The first two requirements are met in this case. First, the parties do not dispute that the CBAs contain mandatory arbitration procedures. Second, this Court finds that the concerted refusal to work[6] is over the Hospital's position that it is entitled to lay off Union members, which is an arbitrable issue. At the evidentiary hearing, District 1199 disputed, for the first time, that the concerted refusal to work in this case was over the planned layoffs. Relying on Buffalo Forge Co. v. United Steelworkers of Am., 428 U.S. 397 (1976), and Jacksonville Bulk Terminals, Inc. v. Int'l Longshoremen's Ass'n, 457 U.S. 702 (1982), the Union strained to portray its decision to issue the notice as stemming from Quinn's long-held philosophical and moral opposition to layoffs in general. There was some testimony, in addition to Quinn's own, supporting this theory. Joseph Roda, the Associate Vice President of Human Resources for Care New England ("CNE"), testified that, for the four years that he has known Quinn, Quinn has repeatedly voiced his political, philosophical, and personal objection to the concept of layoffs at the Hospital.

However, the Court is ultimately unpersuaded that Quinn's philosophical and moral objection provided the impetus for District 1199's concerted refusal to work. District 1199, hotly contesting the Hospital's position that it was entitled to lay off Union members, sought injunctive relief in this Court to forestall the layoffs. When this effort was unsuccessful, the Union sent the notice to the Hospital within a week of this Court's denial of the Union's motion for a temporary restraining order. Moreover, Quinn acknowledged on cross-examination that the notice was based, at least in part, on the layoffs. This history speaks volumes, and it is disingenuous for the Union to suggest that Quinn's philosophical beliefs about layoffs are at the heart of the Union's planned concerted activity. Instead, the Court finds as a fact that the concerted refusal to work was spurred by an arbitrable grievance.

The third condition for the issuance of Boys Markets injunctive relief - that ordinary principles of equity warrant such relief - is more problematic for the Hospital.[7] Because this Court determines that the Hospital's showing of irreparable harm is insufficient, the equitable analysis can begin, and end, with that issue. See Verizon New England, 651 F.3d at 186.

The Hospital argues that, if nurses refuse to accept voluntary overtime assignments, it will need to divert patients to other hospitals. According to the Hospital, patient diversion causes three types of irreparable harm: harm to the Hospital's reputation; harm to the patients being diverted; and economic harm in the form of lost revenues from diverted patients. However, the Hospital's evidence - both as to each type of irreparable harm identified and as to the likelihood that patient diversion would be necessary - was insufficient.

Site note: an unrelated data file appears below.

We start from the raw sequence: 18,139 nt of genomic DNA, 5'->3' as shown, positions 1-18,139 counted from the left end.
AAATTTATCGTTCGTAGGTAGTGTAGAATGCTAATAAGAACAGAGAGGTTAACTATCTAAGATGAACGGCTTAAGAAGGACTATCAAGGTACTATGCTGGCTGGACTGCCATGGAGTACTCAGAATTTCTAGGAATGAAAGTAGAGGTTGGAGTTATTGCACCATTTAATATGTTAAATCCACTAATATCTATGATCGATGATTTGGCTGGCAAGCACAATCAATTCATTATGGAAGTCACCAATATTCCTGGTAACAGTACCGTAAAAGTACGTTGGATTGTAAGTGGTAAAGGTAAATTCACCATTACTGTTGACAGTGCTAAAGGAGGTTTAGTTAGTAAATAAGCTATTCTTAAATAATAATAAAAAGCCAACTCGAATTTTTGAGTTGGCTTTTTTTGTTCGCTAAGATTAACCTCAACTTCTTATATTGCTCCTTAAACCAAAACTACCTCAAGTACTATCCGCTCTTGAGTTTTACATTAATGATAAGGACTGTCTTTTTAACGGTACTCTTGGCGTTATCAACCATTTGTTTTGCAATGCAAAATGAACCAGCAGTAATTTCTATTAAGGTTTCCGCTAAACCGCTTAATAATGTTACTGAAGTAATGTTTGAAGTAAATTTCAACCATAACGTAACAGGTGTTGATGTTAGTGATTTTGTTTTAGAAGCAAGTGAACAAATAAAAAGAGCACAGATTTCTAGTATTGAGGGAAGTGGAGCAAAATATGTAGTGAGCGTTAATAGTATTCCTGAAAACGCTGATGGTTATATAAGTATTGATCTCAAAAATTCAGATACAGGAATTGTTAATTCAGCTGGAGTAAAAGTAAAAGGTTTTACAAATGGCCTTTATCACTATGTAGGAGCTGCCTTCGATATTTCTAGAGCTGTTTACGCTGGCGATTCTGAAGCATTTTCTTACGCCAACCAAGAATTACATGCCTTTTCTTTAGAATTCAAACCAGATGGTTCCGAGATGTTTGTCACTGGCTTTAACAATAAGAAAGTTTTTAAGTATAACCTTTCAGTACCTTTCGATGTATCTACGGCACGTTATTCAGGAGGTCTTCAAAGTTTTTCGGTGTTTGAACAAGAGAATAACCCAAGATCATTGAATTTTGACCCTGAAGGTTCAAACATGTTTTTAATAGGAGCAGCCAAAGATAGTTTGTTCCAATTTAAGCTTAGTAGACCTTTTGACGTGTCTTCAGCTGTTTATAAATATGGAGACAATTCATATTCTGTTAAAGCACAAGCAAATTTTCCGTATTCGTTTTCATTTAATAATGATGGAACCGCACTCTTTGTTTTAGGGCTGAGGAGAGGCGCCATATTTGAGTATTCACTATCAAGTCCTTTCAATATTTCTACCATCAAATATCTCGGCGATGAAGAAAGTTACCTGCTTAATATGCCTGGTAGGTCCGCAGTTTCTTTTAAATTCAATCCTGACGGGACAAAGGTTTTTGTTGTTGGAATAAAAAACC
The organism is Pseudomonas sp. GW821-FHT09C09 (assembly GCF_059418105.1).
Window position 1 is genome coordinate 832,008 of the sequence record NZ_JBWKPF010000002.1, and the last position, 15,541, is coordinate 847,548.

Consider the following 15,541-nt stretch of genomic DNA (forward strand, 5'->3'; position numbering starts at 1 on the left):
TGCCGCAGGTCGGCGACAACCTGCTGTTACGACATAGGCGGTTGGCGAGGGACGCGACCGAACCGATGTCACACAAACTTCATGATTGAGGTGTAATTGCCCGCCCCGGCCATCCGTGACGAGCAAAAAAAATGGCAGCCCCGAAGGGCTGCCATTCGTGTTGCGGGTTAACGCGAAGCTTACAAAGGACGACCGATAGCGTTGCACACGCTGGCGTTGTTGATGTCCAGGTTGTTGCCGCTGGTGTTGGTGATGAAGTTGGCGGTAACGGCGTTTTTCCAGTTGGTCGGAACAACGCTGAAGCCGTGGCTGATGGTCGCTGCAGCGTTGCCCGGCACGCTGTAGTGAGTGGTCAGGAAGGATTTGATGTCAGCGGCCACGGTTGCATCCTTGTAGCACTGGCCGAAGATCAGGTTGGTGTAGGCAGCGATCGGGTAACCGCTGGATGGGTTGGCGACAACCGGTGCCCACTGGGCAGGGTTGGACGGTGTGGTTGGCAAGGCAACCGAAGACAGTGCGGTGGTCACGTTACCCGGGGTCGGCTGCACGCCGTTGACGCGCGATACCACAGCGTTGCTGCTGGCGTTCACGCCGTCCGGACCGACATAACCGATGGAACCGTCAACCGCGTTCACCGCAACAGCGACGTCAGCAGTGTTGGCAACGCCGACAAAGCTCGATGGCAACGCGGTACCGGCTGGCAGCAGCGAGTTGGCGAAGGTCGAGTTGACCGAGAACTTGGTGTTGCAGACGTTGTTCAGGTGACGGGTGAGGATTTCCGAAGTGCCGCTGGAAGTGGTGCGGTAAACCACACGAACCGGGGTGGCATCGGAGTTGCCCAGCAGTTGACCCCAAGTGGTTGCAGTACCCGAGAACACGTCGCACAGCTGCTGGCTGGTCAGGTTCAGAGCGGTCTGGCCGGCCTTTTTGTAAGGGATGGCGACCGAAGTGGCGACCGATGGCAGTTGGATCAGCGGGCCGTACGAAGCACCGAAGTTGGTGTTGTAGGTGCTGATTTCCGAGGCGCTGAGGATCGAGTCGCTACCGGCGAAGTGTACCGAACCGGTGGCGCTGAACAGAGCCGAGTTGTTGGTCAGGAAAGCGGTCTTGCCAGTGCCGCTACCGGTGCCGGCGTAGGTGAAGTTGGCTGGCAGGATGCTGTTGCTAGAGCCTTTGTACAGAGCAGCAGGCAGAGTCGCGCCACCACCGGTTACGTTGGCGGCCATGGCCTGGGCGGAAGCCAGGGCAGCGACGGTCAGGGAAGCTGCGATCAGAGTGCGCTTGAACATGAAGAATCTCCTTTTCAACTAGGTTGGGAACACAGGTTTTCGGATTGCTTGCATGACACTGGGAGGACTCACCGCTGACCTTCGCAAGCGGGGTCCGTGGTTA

The Hospital's evidence on each type of irreparable harm is weak. For starters, although the Hospital claimed during oral argument that it would suffer reputational harm if it needed to divert patients, there was virtually no evidence presented to support this assertion. This case therefore stands in stark contrast to the case relied on by the Hospital for its reputational-harm argument. See Kone, Inc. v. Local 4, Int'l Union of Elevator Constructors, No. 06-10093-DPW, 2006 WL 2987042, at *10 (D. Mass. Sept. 27, 2006) (finding irreparable harm in the form of damaged customer relationships and goodwill where employer "demonstrated that... customers were dissatisfied with the delay they experienced [as a result of union's concerted action], and one customer contacted [employer's] competitors in search of a replacement"). The Hospital argued that reputational harm can be presumed from common sense, but it provided no case law to support that argument. This Court is unwilling to infer reputational harm solely on the basis of appeals to common sense. Cf. St. Barnabas Hosp. v. 1199 Nat'l Health & Human Serv. Employees Union, No. 96-7834, 104 F.3d 350, 1996 WL 518504, at *3 (2d Cir. Sept. 13, 1996) (holding, in the course of affirming the denial of a Boys Markets injunction, that hospital failed to establish irreparable harm from union's concerted activity - informational picketing - where hospital claimed that "it is common sense' that some potential patients will not cross a picket line"; court determined that hospital's argument was "insufficient to lift [hospital's] alleged injury about the remote and speculative' level"). This reluctance is reinforced by the evidence in this case, which revealed that, from time to time, the Hospital has diverted patients in the past, including during labor disputes. Notably, there was no evidence that the Hospital suffered any reputational harm as a result of these past diversions.

Additionally, the evidence on the harm suffered by patients in the event of diversion was speculative and contradictory. Angelleen Peters-Lewis, the Hospital's Senior Vice President for Patient Care and Chief Nurse, testified that the stress of the transport to another hospital may be too much for a baby to survive. Peters-Lewis also testified that diversion could lead to the undesirable outcome of splitting up a sick mother and a sick baby, thereby putting the family unit in crisis. However, Mary Beth Taub, nurse manager of the NICU, testified that the Hospital would not divert any patient where there would be risk to the patient. Thus, the evidentiary record in this case is nothing like that presented by the employer in Mediplex of Mass., Inc. v. Shalala, 39 F.Supp.2d 88 (D. Mass. 1999), upon which the Hospital relies. See id. at 98-100 (finding, in a case that did not involve a labor dispute, irreparable harm would result from the termination of a nursing facility's status as a provider of medical services under Medicare and Medicaid because the nursing facility supported its request for injunction with "extensive evidence" that showed that termination of status would result in closure of the facility and the accompanying transfer of the residents to other facilities and that the transfers would result in "transfer trauma" for many of the frail and elderly patients). Moreover, Peters-Louis conceded on cross-examination that not all of the patients in the NICU require Level III care and not all of the patients in the LDR require Level IV care, the highest levels of care that the NICU and LDR, respectively, are authorized to provide. In the ...